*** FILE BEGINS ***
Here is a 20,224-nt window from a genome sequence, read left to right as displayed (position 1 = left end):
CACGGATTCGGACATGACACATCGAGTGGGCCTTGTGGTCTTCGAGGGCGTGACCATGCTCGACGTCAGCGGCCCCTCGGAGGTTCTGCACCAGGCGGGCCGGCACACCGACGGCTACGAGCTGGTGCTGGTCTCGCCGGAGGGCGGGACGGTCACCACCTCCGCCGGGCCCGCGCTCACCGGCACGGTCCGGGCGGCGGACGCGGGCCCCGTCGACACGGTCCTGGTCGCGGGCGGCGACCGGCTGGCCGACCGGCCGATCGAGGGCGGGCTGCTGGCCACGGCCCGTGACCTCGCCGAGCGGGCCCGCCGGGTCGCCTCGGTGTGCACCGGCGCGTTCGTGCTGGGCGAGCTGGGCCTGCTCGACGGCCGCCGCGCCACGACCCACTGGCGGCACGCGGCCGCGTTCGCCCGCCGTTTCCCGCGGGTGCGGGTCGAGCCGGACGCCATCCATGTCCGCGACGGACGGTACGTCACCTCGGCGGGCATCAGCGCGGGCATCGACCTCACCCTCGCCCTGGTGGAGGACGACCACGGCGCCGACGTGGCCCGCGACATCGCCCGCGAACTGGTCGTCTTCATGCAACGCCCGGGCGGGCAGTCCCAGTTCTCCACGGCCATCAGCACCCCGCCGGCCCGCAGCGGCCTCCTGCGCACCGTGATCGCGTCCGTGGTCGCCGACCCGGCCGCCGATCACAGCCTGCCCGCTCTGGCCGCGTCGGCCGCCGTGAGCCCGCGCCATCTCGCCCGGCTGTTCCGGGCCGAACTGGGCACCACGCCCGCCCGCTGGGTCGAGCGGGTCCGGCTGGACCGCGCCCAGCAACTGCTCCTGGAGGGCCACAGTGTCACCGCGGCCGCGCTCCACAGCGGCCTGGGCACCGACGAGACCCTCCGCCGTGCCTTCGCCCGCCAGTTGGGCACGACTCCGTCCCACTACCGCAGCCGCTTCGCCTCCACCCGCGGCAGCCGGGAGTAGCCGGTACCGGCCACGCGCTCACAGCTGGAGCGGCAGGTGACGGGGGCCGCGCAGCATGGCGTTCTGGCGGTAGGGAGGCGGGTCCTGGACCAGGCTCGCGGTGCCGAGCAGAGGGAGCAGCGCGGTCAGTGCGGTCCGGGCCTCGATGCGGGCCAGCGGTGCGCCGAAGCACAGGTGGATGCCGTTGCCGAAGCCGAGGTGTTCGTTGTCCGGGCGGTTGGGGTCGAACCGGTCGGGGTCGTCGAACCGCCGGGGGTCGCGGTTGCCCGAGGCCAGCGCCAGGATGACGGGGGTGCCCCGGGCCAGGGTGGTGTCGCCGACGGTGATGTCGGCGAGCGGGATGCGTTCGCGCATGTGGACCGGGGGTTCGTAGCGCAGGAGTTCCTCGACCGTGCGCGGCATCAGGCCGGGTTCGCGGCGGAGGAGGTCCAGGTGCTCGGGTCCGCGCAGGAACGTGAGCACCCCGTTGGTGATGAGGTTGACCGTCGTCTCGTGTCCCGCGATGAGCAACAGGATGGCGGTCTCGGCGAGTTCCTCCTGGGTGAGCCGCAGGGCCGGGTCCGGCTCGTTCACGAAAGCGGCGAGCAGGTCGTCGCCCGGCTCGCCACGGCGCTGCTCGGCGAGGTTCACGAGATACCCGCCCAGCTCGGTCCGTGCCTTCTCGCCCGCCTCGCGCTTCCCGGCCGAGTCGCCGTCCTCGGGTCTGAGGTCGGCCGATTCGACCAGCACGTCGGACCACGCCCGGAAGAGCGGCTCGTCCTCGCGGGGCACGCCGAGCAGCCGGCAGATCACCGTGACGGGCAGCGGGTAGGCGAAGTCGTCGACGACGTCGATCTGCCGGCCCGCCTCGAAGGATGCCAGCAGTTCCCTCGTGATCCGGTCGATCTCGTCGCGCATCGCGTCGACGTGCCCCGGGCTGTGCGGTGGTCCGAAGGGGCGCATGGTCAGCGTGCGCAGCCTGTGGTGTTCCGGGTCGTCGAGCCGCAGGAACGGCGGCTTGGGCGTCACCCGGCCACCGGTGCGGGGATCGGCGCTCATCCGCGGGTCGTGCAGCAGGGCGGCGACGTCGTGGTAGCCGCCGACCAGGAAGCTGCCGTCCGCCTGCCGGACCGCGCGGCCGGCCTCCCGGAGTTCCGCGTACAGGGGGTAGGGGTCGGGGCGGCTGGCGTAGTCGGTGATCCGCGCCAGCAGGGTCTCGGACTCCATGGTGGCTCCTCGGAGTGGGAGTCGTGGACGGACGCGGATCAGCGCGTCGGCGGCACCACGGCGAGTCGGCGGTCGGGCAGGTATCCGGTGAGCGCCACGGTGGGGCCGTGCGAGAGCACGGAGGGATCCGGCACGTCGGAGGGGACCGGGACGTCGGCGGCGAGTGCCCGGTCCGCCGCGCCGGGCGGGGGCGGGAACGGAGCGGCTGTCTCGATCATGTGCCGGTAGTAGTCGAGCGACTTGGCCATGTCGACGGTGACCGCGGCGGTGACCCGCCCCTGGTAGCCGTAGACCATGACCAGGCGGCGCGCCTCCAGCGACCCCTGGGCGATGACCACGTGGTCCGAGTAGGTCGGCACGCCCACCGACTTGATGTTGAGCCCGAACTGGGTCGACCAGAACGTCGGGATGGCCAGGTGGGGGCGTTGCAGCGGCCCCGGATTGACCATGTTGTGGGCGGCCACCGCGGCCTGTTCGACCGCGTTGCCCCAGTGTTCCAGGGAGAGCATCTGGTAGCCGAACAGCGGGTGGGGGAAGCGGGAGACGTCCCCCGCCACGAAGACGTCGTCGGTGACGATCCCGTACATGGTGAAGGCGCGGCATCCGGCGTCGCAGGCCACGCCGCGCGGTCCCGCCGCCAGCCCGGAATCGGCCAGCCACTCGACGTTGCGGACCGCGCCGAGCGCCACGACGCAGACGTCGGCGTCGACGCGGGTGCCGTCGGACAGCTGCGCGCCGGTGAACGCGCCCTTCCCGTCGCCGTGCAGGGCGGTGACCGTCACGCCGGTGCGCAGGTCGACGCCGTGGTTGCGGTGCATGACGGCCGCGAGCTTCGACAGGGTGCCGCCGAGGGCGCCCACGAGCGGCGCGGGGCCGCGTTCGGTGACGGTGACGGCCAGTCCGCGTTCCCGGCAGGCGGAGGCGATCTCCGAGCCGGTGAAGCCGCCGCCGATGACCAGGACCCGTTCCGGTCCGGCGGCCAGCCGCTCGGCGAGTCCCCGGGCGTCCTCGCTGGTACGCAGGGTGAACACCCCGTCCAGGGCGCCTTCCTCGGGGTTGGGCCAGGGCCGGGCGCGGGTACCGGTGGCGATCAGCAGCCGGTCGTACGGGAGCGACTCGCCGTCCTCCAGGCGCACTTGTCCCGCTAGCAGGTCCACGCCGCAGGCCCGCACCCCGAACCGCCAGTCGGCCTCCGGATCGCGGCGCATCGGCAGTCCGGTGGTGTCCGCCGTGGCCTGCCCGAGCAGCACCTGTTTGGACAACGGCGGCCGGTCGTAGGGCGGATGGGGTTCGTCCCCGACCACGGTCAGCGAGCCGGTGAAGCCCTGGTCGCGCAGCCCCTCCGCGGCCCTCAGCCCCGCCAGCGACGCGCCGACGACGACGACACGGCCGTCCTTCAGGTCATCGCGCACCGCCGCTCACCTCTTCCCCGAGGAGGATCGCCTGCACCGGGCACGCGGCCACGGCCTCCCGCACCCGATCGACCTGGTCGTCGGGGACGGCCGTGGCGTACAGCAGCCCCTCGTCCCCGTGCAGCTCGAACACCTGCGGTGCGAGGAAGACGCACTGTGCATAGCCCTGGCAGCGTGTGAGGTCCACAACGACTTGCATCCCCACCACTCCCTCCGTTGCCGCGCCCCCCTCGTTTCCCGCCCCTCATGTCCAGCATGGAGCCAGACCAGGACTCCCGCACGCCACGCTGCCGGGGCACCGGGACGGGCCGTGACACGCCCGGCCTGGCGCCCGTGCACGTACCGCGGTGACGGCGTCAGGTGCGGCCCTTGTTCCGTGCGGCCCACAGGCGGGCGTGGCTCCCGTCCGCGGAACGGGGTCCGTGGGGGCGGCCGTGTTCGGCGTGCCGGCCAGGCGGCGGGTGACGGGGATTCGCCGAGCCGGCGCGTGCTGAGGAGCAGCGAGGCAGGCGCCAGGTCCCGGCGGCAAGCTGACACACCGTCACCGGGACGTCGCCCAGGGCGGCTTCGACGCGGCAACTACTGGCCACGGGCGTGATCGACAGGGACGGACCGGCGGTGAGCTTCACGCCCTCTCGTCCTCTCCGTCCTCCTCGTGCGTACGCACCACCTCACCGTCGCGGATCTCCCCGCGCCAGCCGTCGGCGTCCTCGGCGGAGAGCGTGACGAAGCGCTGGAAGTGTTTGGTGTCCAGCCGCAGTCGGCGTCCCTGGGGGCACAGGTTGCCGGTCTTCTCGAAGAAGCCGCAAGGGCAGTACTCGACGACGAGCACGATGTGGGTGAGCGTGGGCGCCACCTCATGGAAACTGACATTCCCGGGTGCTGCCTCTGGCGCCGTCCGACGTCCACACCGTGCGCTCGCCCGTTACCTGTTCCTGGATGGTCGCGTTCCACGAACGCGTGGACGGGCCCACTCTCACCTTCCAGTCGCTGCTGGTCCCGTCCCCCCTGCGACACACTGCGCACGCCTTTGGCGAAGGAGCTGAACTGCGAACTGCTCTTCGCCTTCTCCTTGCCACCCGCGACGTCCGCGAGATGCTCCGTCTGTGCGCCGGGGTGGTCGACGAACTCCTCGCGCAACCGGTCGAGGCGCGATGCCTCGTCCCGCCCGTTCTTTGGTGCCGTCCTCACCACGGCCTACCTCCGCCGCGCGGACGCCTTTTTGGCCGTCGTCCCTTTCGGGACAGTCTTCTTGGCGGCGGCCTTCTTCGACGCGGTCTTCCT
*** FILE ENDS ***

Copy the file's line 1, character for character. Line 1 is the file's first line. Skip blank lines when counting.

Here is a 20,224-nt window from a genome sequence, read left to right as displayed (position 1 = left end):